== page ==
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Document Typology: Newspaper / Magazine article
Methodology addressed by the publication:Parents pedagogy
Title of document: Emotional issues of healthcare professionals
Name of author(s): Kaye Hooper
Name of publisher: Magazine ""MS in focus"" 2009
Language of the publication: English
Language of the review: English
Health professionals need to be aware of these issues to achieve excellent, comprehensive care of people with lupus. Because lupus is a chronic disease of flares and remissions, each exacerbation of the disease can raise new issues of coping for the patient. This article describes concerns typically raised by people with lupus and their families. Each of these concerns is an opportunity for the nurse or other health professional to provide education and to help people explore feelings and resolve problems.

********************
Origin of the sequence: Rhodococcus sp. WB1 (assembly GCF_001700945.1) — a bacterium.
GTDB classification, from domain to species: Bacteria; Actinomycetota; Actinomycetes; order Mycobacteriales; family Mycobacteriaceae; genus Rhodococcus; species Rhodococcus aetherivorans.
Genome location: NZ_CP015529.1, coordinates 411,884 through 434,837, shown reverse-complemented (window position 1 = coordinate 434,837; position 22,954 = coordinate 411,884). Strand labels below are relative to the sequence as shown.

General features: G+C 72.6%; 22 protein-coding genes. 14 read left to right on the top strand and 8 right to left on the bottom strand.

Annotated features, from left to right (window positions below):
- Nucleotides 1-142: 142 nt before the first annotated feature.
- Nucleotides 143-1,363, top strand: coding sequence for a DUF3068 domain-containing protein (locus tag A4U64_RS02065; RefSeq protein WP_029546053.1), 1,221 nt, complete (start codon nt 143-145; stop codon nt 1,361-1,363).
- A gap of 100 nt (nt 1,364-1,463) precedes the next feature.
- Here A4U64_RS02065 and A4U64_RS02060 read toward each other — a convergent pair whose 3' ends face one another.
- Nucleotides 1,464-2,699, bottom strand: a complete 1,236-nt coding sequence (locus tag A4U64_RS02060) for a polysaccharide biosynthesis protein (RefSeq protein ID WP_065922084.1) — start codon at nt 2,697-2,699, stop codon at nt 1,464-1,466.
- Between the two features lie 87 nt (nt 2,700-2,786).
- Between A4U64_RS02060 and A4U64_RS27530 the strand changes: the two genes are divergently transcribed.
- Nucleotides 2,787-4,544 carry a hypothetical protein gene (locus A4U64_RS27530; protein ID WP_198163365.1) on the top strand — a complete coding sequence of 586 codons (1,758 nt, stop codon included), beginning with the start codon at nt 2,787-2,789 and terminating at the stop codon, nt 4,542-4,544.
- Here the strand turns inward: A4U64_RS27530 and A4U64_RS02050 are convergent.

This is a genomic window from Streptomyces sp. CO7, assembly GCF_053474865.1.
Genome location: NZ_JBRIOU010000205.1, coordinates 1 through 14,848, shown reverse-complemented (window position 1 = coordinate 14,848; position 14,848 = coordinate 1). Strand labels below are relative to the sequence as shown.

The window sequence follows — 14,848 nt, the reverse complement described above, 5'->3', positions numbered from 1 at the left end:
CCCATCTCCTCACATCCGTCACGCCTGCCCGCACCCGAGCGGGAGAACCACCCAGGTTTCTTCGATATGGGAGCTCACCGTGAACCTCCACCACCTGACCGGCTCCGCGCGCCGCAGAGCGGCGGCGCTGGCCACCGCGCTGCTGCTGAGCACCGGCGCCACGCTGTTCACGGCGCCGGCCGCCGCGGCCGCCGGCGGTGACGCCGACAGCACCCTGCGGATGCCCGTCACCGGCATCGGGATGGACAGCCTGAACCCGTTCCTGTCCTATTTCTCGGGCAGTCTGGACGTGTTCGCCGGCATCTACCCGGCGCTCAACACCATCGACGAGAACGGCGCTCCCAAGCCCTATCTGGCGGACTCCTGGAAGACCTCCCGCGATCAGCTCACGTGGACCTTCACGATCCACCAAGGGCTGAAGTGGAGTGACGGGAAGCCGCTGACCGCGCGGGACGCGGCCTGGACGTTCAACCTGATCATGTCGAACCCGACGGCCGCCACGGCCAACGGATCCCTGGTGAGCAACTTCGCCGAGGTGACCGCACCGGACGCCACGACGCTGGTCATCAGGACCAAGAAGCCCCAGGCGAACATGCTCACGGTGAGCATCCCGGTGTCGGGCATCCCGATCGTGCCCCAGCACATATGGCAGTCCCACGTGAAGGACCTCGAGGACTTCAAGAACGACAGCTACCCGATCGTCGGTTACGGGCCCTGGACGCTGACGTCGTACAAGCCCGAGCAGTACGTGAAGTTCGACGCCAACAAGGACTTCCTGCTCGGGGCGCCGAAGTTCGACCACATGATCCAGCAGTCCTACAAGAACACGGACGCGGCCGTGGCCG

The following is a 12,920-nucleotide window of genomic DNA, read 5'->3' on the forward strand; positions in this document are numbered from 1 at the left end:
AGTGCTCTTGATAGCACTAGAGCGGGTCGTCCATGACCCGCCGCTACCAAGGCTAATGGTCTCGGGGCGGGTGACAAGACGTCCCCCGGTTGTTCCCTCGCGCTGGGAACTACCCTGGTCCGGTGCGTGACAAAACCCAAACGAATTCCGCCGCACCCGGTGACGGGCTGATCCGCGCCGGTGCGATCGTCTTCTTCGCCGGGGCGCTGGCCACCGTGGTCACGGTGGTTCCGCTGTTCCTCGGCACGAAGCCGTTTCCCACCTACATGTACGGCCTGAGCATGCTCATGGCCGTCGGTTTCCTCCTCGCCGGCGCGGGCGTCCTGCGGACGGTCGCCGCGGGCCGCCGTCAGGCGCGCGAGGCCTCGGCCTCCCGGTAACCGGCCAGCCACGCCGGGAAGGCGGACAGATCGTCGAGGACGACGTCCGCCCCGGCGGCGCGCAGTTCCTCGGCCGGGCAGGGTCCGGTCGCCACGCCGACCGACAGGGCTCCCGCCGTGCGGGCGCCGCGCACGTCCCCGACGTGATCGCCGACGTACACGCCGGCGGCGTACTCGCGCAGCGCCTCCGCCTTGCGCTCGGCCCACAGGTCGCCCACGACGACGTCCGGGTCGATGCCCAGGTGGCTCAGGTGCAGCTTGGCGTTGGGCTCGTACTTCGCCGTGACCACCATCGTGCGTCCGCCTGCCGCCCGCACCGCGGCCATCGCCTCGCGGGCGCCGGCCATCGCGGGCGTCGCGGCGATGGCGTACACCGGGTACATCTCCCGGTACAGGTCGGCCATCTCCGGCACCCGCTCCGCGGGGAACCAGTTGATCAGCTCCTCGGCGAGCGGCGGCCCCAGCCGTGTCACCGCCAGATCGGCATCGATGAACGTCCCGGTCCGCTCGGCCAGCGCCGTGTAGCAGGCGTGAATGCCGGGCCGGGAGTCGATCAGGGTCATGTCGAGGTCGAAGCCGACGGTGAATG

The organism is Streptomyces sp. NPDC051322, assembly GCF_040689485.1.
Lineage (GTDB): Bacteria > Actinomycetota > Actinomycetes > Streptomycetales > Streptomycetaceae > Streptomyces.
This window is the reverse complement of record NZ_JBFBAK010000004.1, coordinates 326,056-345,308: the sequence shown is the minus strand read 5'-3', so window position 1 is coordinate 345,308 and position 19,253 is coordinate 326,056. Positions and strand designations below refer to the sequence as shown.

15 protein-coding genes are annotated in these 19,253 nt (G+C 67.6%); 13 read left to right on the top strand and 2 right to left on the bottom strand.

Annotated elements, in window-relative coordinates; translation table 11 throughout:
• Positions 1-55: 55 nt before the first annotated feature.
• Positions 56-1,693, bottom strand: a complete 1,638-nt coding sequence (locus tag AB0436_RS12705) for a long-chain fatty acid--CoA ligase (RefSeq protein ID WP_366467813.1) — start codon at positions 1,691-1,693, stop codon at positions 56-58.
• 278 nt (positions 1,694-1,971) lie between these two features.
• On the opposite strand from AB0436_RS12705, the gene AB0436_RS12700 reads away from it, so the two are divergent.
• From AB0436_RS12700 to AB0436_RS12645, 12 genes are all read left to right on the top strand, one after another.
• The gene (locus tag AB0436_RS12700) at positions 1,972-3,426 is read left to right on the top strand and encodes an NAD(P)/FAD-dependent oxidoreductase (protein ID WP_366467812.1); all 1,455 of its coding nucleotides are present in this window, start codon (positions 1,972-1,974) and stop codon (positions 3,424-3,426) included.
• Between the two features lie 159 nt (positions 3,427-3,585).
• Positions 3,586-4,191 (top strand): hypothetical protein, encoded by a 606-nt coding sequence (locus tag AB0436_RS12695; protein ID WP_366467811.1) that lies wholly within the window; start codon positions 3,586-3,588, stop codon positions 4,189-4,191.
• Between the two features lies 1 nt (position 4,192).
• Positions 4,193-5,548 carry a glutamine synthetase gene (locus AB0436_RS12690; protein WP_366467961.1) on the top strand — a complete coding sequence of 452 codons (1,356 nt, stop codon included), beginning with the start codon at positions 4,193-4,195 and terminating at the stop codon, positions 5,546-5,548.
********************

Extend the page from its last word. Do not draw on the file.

Reviewer's comments on the document:
Before a diagnosis is made, many of a patient’s primary needs are emotional. A lupus patient will, in all likelihood, be on intimate terms with her or his symptoms long before their cause is known. Realistically, she or he is the best authority on these symptoms. A patient may feel frustrated if, after describing symptoms, others do not respect her or his knowledge or do not share the conviction that something is wrong. If the doctor, family, or friends are unsupportive, the patient’s fear, anger, and sense of isolation will only increase. These feelings add stress, which in turn can exacerbate the disease.
Health professionals can help ease these feelings by showing empathy during this difficult time and by reassuring the patient that the symptoms are real and merit serious attention. In addition, treating the patient as a whole person, and not just as a subject with a disease, can be immensely valuable in establishing a trusting relationship with the patient. Such a relationship will help the patient speak freely about symptoms or concerns that she or he may have been unwilling to discuss previously.
Where to find it: Magazine ""MS in focus""

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